Ruffled Feathers and Spilled Milk

Farming with ducks and dairy goats, chickens and children.


Posted on | June 3, 2015 | 1 Comment

Gardening is all about the long run.  The last 2 years we’ve had the best gardens we’ve ever had.  Which is not surprising.  10 years of building the soil plus 10 years of experience along the way eventually starts to pay off.  We finally realized it takes an entire row of snap peas to produce enough peas for a family of 6.  This is the first year we’ve had enough peas to share instead of the kids gobbling up the entire crop in one handful.  It’s only the second year we’ve produced straight carrots, thanks to finally growing them in containers instead of in the ground.  The third year we’ve grown everything for the summer garden from the greenhouse. (Well, almost everything.  Stupid eggplants.)  The fourth year we’ve successfully grown potatoes in straw, both spring and fall.  The fifth year we’ve had crops all year long using row covers and frost cloth.  But sometimes it’s the little accomplishments that are the most enjoyable.

For years I’ve planted cleome in empty tires at the edge of the raised veggie beds.  I spotted a large bed of these flowers when visiting Old Sturbridge one summer and I was trying to recreate the effect.  But every year the flowers struggled.  They had a poor germination rate and the plants that did grow were weak and spindly and only threw up a few flower heads in early fall.  It didn’t make any sense.  How was it warm enough in a colonial village in Massachsuetts but not the right temperature here?  I also had to hunt down the seeds in the store every spring because mine never self-sowed while most gardeners considered them almost invasive.

And then it happened.  Inexplicably, little cleome sprouts were evident in the tires by early May.  There were actually little patches all over the garden.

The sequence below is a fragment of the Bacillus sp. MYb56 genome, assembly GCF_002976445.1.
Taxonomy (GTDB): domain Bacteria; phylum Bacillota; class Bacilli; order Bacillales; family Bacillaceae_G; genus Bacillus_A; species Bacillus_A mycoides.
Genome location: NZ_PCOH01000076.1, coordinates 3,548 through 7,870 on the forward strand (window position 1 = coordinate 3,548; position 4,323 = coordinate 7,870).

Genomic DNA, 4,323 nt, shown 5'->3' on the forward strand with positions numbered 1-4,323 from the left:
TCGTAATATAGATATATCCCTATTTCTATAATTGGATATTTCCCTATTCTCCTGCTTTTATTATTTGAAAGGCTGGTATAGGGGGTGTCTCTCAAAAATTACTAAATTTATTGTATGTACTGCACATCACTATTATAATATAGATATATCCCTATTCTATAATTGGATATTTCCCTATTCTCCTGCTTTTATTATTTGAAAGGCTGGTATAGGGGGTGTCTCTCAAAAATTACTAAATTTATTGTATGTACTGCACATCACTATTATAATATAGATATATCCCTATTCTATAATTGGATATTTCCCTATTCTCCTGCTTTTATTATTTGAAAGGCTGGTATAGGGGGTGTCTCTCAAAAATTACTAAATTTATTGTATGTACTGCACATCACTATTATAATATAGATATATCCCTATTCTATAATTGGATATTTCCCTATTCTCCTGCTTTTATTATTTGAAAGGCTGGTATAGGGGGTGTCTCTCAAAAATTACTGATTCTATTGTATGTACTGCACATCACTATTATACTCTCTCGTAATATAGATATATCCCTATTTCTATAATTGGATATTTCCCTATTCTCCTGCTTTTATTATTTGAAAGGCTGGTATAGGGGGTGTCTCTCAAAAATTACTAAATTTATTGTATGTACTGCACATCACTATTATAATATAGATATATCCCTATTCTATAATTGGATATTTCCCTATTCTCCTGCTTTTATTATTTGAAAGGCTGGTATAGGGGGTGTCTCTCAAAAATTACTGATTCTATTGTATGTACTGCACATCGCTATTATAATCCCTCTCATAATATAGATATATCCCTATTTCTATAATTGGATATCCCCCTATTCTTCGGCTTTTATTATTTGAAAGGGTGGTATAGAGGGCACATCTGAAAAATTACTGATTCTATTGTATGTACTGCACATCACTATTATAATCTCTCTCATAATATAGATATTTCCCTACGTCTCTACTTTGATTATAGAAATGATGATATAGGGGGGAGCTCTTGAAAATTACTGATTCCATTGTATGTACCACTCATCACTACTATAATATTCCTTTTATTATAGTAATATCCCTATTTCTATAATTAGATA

And now it’s the first week of June and the tires are exploding with so many cleome plants that I need to thin them.

They are already blooming!

I didn’t change anything about how I grew the plants last year and it seems impossible that the few flowers that bloomed produced all these seedlings.  I didn’t change the way I treated the soil—-I always leave the dead stalks in place through the winter and then pull the dry vegetation up, crunching it in my hands, and troweling it back into the dirt.  Apparently it just takes time, people.  Just plain, old, simple time.

By the same token, I rescued orange daylilies growing wild in our ditch when we first moved out here.  I planted them in containers on the deck and in clumps around the property.  Because even though they didn’t flower very much, their green leaves made excellent pot fillers.  Check out this lovely display of lily leaves, Virginia buttonweed, and clover:

Don’t know why Martha never mentions using weeds to fill the container garden on your deck, but it never seems to come up.  However, this year the lilies are on the same page as the cleome.  On June 1st they opened up all over the property.

Maybe 2015 is just the year for lilies.  This is the first time that there hasn’t been a Great Goat Escape into the landscaping in the front yard.  Every spring right before the bulbs bloom they get goat-nibbled.  Last year those punks ate the heads off all the oriental lilies I planted around the pampas grass.  Just the heads.  Just because.

This year they did their walkabout too early to damage anything more than the winter rye.  This year we have this:

I’m telling you, time is a powerful.  I checked on the tomatoes I bought as 3′ tall plants from the farmers market.  I was hoping they weren’t too far ahead of the varieties I grew from seeds in the greenhouse.  Sure enough the plants from the farmers market had little Old Germans….

and tiny Early Girls.

As vigorous as my tomato plants were, I didn’t think they had green tomatoes yet.  They had their first set of blossoms so I didn’t think they were far behind, but it looked like they hadn’t had enough time to catch up.  Until I saw it.  Perfect baby Genuwines.

I guess this year time is on my side.  Except for my 2 year old asparagus plants.  Which are 4 years old and still just send up ferns.

They must be on the 100 year plan.  I hope my great-great-grandkids like asparagus.


One Response to “Timing.”

  1. Sherry Scully
    June 4th, 2015 @ 5:58 am

    I enjoy your blog SO much! I feel like I steal your information and use your confidence when I get down about what is going on in my garden. Thanks!! I have something to share… did you know that you can eat wild daylilies? The tubers are amazing, naturally oily just add S&P and roast in oven. We gave up on our “ferns” and thinking of trying another variety in another location. It has to work since a neighbor has them on the bank of the road! Thanks again for sharing your wisdom. You have pulled me through this rough spring of dry weather and terribly early squash bugs!

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